Singapore's expanded fiscal program, unveiled in Thursday's 2016-2017 budget, may see the central bank hold off on monetary stimulus at its April meeting even as the economy flirts with technical recession.
The government will spend $53 billion for the fiscal year starting April 1, a 7.3 percent rise from the previous year and well above consensus expectations, bringing the overall budget surplus to $2.5 billion, Finance Minister Heng Swee Kiat announced on Thursday.
The bulk of funds are directed at supporting businesses, especially small and medium sized enterprises (SMEs), with measures including higher corporate income tax rebates. Meanwhile, higher levies on foreign workers—monthly fees local businesses pay for each foreign worker—will be deferred for certain struggling industries, such as the marine sector. Investment in public infrastructure projects will also increase, said Heng.
This fiscal package provides the Monetary of Singapore (MAS), the island-nation's central bank, with leeway to keep monetary policy steady even as many regional central banks are looking to ease, economists said.
"A contractionary fiscal policy stance, while not our base case, would have raised the probability of an exchange rate policy easing move by the MAS in April. These risks did not materialize," said Michael Wan, economist at Credit Suisse, in a note.
"Our base case continues to be for the MAS to remain on hold in April, with the central bank still publicly setting a rather high bar to further exchange rate policy easing."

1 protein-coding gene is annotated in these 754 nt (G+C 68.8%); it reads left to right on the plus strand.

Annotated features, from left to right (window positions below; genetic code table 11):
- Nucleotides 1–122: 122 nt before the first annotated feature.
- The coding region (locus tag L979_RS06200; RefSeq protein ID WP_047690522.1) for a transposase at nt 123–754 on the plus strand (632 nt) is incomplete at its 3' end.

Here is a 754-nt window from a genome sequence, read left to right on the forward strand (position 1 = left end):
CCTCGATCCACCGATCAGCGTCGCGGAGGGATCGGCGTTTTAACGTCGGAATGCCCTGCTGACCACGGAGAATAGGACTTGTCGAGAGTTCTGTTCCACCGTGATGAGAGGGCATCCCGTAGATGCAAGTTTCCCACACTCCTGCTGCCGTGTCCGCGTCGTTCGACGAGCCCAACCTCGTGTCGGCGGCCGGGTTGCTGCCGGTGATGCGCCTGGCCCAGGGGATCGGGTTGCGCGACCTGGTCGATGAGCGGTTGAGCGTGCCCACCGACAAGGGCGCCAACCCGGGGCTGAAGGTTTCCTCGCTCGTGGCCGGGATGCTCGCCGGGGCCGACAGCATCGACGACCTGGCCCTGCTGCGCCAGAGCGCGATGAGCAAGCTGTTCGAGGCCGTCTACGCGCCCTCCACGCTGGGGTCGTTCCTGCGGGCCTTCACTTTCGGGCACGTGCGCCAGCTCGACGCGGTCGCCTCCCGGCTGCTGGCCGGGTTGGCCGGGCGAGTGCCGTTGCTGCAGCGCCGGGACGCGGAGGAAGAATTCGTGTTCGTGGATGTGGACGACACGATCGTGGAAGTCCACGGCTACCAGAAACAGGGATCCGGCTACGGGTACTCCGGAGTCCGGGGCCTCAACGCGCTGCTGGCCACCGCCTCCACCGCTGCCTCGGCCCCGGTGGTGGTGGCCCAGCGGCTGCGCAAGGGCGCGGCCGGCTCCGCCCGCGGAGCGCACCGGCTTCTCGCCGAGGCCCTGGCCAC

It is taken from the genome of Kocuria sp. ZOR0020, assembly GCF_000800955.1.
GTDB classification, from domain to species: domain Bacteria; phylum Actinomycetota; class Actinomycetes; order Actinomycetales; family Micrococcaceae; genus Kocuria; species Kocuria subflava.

Instead of interest rates, the MAS manages monetary policy by adjusting the trading band based on a basket of currencies weighted to reflect trade levels with the city-state. Last year was a notably active year for the central bank as it eased the policy band twice: Once in January to counter weak inflation amid the oil price crash and again in December as a defense against domestic and external headwinds.
Ahead of the budget, many had expected the MAS to move in April in response to a deflationary environment and downside risks to growth. Headline inflation has been negative since November 2014 and last week, forecasters slashed their 2016 gross domestic product (GDP) growth expectations to 1.9 percent, which would mark a new seven-year low.
"The slew of targeted fiscal measures, announced during Budget 2016, will be supportive for the economy. This effectively removes the near-term catalyst for monetary easing by the MAS in April," said ANZ economist Weiwen Ng.
Analysts at Maybank pointed at the output gap—the difference between an economy's actual and potential production—as a factor likely to underpin the MAS' steady attitude.
Either monetary or fiscal stimulus is needed to close the output gap, which is estimated to remain in negative territory throughout the year, the bank explained in a report. With the government already doing its part fiscally, the MAS may not find it necessary to act, Maybank indicated.
"We think it's too early for the MAS to add to its previous two moves. Instead, we believe that MAS is likely to watch global developments for greater policy commitment and growth to weaken further before deciding to add to its already accommodative monetary policy."
To put the overall budget into perspective, fiscal spending was complimented with restructuring policies that aim to raise productivity from near zero percent growth currently, reflecting the government's commitment to transforming businesses and augmenting workers' skillsets.
"They placed 15 percent emphasis on addressing short term challenges, while the other 85 percent firepower on longer-term structural challenges. This is the far-sightedness advantage that the Singapore government is known for since independence," remarked Francis Tan, economist at United Overseas Banking.